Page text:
Landscape Architect & Specifier News

AUG 2018

LASN is a photographically oriented, professional journal featuring topics of concern and state-of-the-art projects designed or influenced by registered Landscape Architects.

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Page 63 of 149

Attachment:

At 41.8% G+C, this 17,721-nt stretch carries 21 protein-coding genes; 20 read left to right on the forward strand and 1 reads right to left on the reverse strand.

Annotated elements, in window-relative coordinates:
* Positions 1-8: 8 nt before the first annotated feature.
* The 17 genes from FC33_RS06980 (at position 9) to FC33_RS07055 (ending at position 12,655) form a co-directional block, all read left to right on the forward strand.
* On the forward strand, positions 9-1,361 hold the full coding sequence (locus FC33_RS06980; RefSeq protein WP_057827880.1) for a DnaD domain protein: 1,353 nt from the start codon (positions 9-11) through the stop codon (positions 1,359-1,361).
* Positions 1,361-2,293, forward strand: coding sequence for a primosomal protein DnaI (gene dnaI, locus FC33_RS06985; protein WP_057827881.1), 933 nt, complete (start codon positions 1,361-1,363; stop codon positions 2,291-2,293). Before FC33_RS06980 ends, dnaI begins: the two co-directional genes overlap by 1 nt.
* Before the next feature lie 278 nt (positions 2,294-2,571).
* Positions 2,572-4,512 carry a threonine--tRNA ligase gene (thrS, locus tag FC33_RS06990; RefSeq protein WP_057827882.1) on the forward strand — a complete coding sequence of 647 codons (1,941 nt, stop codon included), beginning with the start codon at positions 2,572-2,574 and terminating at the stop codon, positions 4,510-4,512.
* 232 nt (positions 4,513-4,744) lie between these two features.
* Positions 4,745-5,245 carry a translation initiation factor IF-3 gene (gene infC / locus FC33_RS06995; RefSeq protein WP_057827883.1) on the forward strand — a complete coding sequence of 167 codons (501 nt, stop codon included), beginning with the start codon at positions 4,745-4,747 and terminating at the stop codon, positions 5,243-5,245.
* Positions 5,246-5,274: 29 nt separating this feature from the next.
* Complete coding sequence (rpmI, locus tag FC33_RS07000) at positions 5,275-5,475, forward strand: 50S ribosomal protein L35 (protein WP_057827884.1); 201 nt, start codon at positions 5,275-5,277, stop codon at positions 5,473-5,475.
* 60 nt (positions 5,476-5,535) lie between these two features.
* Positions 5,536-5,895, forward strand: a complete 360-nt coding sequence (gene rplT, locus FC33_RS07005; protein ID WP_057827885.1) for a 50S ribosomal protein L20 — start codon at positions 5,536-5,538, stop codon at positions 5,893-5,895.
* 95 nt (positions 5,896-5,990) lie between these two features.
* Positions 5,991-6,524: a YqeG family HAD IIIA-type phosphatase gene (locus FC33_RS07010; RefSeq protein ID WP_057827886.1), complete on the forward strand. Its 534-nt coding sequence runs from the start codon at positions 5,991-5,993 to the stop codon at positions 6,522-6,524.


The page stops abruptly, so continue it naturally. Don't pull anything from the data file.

Below: Illuminant security bollards and festive bulb lights (California Accent Lighting) help demarcate this area of the street as a separate zone and provide safety at night. The flush curbs, bollards and continuity of paving bands allow the street to transform from roadway to entertainment center. 64 Landscape Architect and Specifier News The "West of Chestnut" apartment buildings that flank the project are located next to the historic office building of the Granite Trust Company. Trying to be respectful of the Granite Trust building and the downtown city environment, the West of Chestnut project turned its focus inward and began development of a new pedestrian corridor named "Chestnut Way." The lead architectural firm for the project, Landworks Studio of Boston, made many explorations into blurring the bounds between public and private interests and looked into a mechanism for establishing more integrated and dynamic urban spaces. To do this, buildings establish the block's perimeter, while Chestnut Way allows an urban connection that enlivens the center of the block. Right: This courtyard provides opportunity for all sorts of interactions like: gaming, eating and socializing, all of which can take place in close proximity to the double-sided fireplace. The 800-square-foot section of artificial turf provides opportunity for sunbathers, and contrasts the corten steel planters and wood screen wall located close by. "West of Chestnut" is an apartment complex that provides studio, one- and two-bedroom apartments for rent in Quincy, Mass. The 169-unit complex is located in the vibrant neighborhood of downtown Quincy, with shopping, dining and public transportation nearby. It is the first phase of the downtown Quincy transformative redevelopment that the city is undergoing – a project that is estimated to cost nearly a quarter of a billion dollars.

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